All the power brokers remain downright insensitive to public sentiment. For the first time in the judiciary’s history, the Supreme Court chief justice has decided to benefit from the wisdom of a half-witted prime minister in a purely judicial matter. Who to pity and who to praise? The bureaucracy, police, and all else need significant reformation. While a widespread despondence threatens, every night ushers a morning harbouring a new hope.

That invisible hand of nature is uncannily at work. The highlights are being gradually unbarred. His detailed plan might shock the most powerful the most. Remember, the Prophet (PBUH) said that all humans are his family. He loves his family tremendously. We humiliate his family. It means invoking his wrath. Many nations before, much better established than us, perished before they knew what hit them.

General Zia happened to walk into a group of senior retired generals during an Army get-together. One of them was Gen Azam Khan, the famous ex-governor of the erstwhile East Pakistan. In his pretended humility, Zia said he would love to benefit from the seniors’ wisdom. If so, General Azam said, “Just leave and go home.” Who to hand over? Zia asked sheepishly. “The first dog that you came across” was the curt answer. Nothing happened to General Azam. It was not the fashion in those days.

A flourishing social media indicates progress. At the same time, it gives unbridled freedom to the shallow and the sensationalist. Half-truths are dangerous. Inauthentic reporting is misinformation. It is treason, when a narrative cuts across national interests or supports that of the enemy. The enemies rejoice and applaud the upstart, mollified by flattery and undeserved adulations. False propaganda renders even constructive critique skeptical. That is a sheer national loss. For example, genuine intellectual voices like that of Haroon Rashid and Mushahid Hussain get lost in the commotion of the foolhardy. A sombre, well-considered, and well-intentioned opinion is a national asset. It could make a consequential difference in healthy decision-making.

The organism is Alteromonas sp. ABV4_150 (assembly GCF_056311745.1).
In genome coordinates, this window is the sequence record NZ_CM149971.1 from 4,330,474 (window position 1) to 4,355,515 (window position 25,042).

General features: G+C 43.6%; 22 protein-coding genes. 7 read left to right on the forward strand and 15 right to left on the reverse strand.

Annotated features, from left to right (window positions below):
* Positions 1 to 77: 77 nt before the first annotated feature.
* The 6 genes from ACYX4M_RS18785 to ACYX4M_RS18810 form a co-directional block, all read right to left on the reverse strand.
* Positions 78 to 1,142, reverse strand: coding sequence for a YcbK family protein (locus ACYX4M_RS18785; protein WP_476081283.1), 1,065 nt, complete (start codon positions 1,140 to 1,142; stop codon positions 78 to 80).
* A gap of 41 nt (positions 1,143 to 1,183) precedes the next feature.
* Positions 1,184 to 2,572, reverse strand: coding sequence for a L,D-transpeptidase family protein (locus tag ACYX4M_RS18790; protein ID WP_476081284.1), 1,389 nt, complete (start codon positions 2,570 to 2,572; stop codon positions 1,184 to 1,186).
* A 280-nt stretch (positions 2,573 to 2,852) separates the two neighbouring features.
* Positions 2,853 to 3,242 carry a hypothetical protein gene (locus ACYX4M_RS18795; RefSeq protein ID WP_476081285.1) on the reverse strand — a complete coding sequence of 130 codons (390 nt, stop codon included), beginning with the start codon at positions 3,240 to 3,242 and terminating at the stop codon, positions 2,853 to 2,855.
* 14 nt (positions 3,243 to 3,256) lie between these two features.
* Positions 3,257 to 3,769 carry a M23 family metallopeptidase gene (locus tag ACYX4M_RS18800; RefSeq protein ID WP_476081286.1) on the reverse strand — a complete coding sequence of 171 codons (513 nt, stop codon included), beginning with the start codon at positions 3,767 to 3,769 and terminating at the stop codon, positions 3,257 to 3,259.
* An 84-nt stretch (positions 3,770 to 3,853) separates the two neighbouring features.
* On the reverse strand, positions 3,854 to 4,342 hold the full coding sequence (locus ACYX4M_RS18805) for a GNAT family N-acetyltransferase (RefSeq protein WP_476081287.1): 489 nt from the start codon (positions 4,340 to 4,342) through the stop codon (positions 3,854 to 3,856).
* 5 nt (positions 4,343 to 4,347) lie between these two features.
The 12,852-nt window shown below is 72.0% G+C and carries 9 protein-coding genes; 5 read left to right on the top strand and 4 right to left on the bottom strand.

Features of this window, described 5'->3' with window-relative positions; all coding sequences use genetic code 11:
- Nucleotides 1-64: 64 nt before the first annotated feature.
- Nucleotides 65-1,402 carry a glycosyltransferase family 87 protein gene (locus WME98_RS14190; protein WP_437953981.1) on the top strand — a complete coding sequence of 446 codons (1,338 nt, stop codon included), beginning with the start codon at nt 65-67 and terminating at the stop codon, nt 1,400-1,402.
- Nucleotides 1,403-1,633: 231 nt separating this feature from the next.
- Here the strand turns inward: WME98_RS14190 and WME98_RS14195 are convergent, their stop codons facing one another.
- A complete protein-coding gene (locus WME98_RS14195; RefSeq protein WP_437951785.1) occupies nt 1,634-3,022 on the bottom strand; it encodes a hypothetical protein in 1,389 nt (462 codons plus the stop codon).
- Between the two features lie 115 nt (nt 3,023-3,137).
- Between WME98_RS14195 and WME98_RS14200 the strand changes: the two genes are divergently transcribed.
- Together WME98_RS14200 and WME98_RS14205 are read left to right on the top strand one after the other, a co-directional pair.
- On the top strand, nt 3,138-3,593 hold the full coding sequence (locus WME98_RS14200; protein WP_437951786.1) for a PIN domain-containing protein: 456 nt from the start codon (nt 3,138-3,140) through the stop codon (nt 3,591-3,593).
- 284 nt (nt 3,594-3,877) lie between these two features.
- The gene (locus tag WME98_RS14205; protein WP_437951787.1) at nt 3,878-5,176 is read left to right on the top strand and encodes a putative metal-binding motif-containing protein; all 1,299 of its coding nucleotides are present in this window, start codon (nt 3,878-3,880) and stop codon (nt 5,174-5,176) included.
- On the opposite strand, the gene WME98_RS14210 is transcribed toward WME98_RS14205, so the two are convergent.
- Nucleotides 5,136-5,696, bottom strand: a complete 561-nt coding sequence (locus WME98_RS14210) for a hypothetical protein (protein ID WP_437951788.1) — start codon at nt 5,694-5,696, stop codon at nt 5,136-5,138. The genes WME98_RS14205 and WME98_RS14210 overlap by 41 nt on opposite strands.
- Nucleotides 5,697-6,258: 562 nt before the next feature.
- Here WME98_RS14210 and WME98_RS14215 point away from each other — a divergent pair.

The human body has its fears, a sum of experiences, good or bad, exaggerations, and exasperations. The soul is free and fearless. When the body suffers beyond its patience and pain thresholds, it loses its sense of fright. It becomes indifferent and lost in the limbo, where profit, loss, life, and death become meaningless. This situation constitutes the beginning of the success story of the persecuted and the oppressor’s ultimate failure.

The most robust human trait is humility. Only the humble, with their persistence and resilience, have the best chance to negotiate the hazardous path to ultimate glory. This is the core message the Prophets and saints left for us.